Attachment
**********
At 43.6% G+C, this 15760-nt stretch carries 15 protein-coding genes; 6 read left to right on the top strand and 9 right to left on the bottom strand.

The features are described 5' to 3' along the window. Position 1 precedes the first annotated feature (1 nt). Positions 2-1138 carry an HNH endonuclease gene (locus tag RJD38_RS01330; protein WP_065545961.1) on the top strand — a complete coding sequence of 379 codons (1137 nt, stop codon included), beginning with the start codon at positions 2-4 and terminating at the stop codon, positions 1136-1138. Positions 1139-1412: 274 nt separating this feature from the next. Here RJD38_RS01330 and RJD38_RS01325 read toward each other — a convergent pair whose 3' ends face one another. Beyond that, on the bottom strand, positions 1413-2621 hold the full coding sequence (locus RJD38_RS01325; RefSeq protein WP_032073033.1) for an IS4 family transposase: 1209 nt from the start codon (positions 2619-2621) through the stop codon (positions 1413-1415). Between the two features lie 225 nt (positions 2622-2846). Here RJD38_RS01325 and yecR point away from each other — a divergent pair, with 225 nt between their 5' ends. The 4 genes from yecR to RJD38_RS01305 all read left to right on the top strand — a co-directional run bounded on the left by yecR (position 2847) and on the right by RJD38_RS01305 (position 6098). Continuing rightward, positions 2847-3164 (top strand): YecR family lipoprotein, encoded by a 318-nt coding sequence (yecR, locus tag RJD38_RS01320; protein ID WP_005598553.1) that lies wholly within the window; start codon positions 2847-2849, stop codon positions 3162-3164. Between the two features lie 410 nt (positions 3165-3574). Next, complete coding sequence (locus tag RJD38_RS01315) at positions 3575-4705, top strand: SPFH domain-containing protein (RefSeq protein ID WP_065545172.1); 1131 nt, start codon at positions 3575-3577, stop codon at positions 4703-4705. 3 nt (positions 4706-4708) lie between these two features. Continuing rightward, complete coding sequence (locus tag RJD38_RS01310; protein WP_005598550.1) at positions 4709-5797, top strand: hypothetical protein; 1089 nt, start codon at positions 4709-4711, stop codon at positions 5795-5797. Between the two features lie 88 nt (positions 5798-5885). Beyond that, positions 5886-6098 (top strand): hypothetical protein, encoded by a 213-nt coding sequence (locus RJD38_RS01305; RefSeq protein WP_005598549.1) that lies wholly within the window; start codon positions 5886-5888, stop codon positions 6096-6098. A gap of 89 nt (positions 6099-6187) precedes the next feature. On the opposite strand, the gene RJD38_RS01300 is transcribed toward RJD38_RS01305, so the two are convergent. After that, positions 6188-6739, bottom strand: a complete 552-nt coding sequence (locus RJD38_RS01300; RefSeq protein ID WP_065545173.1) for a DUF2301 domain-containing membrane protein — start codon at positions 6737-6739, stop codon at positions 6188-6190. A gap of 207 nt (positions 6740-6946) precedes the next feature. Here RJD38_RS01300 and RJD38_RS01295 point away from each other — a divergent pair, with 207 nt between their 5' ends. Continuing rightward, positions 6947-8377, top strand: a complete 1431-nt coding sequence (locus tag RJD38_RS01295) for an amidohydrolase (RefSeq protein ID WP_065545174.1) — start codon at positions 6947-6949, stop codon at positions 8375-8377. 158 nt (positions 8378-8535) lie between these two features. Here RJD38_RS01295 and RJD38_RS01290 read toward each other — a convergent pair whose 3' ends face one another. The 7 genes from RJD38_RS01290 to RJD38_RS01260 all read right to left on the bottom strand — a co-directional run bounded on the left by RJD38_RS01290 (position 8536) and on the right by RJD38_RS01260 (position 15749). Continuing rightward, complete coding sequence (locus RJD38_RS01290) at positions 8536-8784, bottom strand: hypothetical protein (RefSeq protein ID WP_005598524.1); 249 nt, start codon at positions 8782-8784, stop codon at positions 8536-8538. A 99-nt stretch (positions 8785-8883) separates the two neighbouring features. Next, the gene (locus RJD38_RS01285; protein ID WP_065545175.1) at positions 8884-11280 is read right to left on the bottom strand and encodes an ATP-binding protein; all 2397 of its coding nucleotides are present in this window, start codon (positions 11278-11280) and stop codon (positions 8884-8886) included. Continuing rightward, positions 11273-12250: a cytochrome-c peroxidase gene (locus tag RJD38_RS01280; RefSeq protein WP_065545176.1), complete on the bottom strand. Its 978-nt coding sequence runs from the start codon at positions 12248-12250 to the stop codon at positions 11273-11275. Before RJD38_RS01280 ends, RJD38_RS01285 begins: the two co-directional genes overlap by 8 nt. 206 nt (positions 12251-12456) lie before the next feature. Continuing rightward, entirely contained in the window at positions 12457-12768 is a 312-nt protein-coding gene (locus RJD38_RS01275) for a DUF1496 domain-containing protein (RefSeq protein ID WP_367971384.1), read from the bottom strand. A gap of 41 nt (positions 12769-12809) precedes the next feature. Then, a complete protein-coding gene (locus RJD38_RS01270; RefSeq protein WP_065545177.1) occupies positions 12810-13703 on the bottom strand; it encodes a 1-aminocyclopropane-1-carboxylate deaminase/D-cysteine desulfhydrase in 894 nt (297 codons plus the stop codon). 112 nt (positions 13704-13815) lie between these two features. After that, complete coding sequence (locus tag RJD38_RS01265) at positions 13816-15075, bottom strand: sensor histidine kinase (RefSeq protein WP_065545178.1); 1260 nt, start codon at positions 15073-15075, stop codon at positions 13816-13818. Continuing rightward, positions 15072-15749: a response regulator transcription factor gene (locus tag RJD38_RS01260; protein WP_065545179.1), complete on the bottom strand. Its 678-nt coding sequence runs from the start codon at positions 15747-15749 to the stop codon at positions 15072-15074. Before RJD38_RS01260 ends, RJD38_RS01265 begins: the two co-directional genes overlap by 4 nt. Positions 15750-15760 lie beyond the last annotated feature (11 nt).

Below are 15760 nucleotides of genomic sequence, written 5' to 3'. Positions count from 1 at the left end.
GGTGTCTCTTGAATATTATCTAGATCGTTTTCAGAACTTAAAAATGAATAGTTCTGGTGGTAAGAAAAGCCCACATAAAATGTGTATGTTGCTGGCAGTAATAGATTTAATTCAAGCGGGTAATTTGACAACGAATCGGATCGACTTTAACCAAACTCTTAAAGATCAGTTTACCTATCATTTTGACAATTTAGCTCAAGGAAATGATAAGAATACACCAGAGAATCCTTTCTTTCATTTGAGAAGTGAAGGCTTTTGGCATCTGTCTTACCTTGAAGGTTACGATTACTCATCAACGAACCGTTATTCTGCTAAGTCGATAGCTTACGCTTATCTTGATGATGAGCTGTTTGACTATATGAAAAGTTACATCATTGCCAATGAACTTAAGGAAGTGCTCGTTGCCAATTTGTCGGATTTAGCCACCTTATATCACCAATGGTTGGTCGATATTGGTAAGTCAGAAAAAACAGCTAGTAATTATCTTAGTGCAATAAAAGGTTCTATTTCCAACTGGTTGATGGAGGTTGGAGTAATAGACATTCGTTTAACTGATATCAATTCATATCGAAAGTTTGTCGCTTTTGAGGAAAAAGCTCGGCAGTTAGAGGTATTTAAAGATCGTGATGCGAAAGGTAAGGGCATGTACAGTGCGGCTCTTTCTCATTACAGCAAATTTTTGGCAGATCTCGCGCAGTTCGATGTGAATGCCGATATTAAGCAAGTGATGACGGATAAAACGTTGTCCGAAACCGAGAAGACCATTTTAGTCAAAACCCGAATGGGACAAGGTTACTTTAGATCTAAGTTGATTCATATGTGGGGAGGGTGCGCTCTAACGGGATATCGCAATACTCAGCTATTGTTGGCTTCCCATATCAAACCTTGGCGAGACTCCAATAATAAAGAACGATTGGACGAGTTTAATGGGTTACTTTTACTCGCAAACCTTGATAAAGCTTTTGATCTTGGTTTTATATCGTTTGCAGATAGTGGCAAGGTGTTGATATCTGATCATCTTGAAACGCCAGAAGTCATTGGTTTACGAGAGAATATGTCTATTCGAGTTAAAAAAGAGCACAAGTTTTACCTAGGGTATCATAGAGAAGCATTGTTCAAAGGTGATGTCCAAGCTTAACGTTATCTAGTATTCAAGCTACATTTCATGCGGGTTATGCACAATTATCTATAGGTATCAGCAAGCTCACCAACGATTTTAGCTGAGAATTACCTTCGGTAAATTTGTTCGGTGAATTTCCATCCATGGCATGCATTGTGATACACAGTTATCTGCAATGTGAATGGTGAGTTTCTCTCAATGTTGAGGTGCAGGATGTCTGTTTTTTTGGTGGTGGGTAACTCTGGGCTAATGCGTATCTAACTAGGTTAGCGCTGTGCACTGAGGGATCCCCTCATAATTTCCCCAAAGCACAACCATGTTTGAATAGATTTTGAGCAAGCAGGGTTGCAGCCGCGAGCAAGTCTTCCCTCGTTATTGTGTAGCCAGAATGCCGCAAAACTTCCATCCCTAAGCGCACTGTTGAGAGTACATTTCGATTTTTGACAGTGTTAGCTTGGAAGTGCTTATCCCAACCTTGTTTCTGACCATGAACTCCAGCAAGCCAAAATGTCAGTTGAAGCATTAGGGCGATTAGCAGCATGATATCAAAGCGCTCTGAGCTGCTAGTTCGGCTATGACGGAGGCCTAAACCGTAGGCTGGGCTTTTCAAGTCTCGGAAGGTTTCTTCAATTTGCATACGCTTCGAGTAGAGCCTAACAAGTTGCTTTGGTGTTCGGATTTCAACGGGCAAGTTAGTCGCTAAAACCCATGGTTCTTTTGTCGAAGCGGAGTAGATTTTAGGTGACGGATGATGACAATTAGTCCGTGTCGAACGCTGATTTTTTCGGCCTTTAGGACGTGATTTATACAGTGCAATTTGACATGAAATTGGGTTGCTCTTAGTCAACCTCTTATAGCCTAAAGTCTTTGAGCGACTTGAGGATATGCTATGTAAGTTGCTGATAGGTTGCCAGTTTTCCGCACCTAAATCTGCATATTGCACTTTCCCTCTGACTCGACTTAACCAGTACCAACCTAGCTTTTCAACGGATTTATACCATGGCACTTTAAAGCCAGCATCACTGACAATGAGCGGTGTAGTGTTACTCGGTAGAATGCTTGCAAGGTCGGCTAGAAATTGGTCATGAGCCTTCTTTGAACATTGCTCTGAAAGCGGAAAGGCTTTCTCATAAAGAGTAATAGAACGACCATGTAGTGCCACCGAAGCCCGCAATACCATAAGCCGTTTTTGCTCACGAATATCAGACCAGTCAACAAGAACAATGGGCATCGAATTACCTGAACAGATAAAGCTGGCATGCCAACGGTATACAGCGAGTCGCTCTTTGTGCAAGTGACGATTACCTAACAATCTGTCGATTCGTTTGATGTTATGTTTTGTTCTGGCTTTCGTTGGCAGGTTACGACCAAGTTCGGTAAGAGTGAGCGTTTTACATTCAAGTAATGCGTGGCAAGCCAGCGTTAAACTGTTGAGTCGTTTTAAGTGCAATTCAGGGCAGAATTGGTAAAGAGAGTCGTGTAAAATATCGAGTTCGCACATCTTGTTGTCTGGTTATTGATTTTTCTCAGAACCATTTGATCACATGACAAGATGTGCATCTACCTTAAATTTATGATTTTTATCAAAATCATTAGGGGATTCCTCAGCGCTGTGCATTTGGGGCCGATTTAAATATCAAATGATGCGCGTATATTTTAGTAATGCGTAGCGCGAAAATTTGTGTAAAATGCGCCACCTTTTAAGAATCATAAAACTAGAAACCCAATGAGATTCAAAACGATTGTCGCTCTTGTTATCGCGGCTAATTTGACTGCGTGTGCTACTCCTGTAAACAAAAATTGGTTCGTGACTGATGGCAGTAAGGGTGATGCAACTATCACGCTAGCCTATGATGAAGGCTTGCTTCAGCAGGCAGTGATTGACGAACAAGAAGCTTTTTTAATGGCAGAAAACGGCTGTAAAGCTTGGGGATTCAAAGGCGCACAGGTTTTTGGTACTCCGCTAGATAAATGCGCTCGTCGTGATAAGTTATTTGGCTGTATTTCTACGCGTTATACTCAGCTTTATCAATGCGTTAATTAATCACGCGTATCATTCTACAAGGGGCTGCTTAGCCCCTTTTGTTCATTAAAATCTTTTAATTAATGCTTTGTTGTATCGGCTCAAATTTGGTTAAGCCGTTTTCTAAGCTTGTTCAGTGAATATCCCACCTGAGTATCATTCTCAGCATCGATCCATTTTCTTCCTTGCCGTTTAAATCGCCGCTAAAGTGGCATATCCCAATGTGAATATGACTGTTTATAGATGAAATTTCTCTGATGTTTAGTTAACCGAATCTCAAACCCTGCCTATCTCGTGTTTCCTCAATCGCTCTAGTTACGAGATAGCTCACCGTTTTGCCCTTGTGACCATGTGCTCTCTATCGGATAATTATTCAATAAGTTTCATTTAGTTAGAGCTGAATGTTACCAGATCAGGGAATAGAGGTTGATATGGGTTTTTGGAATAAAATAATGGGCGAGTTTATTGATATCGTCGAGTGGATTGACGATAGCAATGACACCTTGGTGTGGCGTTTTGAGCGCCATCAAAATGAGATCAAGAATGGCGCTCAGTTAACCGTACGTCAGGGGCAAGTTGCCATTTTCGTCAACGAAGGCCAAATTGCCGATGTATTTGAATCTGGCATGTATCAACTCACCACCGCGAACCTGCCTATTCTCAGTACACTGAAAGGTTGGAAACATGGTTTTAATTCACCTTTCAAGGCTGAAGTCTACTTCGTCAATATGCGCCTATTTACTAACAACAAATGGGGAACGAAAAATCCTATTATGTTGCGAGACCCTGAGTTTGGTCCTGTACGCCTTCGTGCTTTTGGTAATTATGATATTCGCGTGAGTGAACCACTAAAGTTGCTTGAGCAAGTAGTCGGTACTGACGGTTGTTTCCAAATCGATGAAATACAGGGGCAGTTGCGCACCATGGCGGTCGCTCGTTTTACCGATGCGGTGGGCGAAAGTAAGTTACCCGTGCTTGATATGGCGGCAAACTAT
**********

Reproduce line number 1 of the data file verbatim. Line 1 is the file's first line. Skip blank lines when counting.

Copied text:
At 43.6% G+C, this 15760-nt stretch carries 15 protein-coding genes; 6 read left to right on the top strand and 9 right to left on the bottom strand.